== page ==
DeWalt,RE; Stewart,KW; Moulton,SR; Kennedy,JH 1994 Summer emergence of mayflies, stoneflies, and caddisflies from a Colorado mountain stream. Southwestern Naturalist 39 (3) 249-256. PDF
Dodds,GS and Hisaw,FL 1925 Ecological studies on aquatic insects. IV. Altitudinal range and zonation of mayflies, stoneflies and caddisflies in the Colorado Rockies. Ecology 6(4)380-390. Abstract PDF
Fuller,RL and Stewart,KW 1977 The food habits of stoneflies (Plecoptera) in the Upper Gunnison River, Colorado. Environmental Entomology 6, 293-302.
Gill,BA; Sandberg,JB and Kondratieff,BC 2015 Evaluation of the morphological species concepts of 16 western Nearctic Isoperla species (Plecoptera: Perlodidae) and their respective species groups using DNA barcoding. Illiesia, 11(11) 130-146. PDF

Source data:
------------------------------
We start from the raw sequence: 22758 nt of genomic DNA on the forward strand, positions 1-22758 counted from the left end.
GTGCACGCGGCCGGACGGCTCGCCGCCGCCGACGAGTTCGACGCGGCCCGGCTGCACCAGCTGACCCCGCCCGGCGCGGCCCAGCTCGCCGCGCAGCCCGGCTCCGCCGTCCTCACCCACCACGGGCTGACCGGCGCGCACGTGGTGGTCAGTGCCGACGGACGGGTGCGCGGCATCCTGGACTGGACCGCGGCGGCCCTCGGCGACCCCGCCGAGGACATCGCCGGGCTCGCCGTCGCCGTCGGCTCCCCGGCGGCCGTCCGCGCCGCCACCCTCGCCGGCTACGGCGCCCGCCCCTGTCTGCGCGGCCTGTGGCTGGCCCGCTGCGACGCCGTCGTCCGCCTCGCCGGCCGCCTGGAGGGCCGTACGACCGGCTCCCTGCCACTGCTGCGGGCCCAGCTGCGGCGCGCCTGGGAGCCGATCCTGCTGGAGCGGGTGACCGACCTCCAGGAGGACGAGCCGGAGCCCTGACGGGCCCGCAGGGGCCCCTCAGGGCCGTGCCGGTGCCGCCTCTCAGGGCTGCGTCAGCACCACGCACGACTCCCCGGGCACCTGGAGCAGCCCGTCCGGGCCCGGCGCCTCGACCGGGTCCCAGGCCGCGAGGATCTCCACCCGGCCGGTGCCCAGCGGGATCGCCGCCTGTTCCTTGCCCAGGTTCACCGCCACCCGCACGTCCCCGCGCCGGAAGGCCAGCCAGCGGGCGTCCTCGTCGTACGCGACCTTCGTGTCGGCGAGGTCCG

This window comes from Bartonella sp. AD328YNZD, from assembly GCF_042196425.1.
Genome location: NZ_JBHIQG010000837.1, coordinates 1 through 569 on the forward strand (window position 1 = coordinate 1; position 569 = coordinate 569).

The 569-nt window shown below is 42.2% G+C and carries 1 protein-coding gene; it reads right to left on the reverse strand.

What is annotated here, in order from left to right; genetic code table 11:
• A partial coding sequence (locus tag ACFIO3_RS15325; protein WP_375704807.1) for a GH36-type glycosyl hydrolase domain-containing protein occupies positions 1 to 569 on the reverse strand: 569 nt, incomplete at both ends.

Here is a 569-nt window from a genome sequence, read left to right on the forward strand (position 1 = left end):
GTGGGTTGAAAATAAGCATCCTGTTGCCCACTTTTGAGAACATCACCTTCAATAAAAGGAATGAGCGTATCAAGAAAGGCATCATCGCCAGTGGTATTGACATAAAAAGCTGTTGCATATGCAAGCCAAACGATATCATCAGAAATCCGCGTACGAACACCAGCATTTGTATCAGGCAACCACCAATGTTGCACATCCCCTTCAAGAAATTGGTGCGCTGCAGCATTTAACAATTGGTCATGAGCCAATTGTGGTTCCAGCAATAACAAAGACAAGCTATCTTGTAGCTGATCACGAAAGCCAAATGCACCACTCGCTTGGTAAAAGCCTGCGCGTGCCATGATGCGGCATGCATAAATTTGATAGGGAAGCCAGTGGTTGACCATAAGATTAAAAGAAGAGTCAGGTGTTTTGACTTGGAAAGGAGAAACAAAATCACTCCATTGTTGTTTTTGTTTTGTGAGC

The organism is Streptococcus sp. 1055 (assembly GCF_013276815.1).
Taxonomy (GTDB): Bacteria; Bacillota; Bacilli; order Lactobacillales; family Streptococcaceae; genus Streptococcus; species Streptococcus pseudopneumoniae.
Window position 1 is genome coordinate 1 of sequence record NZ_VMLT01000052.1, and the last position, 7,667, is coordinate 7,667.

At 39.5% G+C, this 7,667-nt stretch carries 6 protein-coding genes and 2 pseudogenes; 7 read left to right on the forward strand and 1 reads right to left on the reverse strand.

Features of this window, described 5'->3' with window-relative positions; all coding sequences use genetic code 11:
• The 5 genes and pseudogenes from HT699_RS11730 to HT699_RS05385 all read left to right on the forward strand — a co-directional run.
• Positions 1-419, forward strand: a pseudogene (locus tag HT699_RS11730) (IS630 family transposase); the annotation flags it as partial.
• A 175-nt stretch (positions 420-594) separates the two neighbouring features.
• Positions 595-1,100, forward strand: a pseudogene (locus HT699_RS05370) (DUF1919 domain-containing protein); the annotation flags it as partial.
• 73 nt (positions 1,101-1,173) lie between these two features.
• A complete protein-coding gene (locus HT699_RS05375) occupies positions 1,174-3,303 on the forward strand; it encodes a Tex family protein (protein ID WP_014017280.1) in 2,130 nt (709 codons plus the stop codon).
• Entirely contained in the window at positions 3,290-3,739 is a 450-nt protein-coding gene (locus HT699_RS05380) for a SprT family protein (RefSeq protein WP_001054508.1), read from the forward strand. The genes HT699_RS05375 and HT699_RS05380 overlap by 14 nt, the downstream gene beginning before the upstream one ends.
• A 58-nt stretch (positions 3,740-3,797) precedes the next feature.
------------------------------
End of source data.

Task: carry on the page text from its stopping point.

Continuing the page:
Abstract: "We evaluate support for the morphologically based species concepts for 16 western Nearctic Isoperla Banks 1906 species (Plecoptera: Perlodidae) and their respective species groups using the barcode fragment of the mitochondrial gene Cytochrome c Oxidase subunit I (COI) and phylogenetic analyses. Species identifications and assignments to groups were based solely on current morphological species concepts in the literature. COI was sequenced for each species and pairwise genetic distances calculated to understand the magnitude and distribution of genetic variation within this group. COI data were analyzed using both distance (neighbor-joining) and character based (Bayesian inference) phylogenetic approaches. We found for seven morphologically defined taxa that intraspecific genetic variation at COI exceeded the traditional arbitrary 2% sequence divergence threshold sometimes used to delimit species. However, despite these relatively high intraspecific divergence values, we consistently found diagnostic gaps in divergence values between morphologically defined species. Phylogenetic analyses strongly supported the monophyly of all individuals assigned the same species identification based on morphology. Morphological species groups originally proposed by Szczytko & Stewart (1979) were only partially supported with two monophyletic species groups; however, one ambiguous paraphyletic/polyphyletic species group and two polyphyletic species groups were also recovered. Based on current evidence, we propose no changes to the conceptualization of the species groups presented in Szczytko & Stewart (1979) at this time, but rather point out that the present arrangement of species within groups is in need of revision."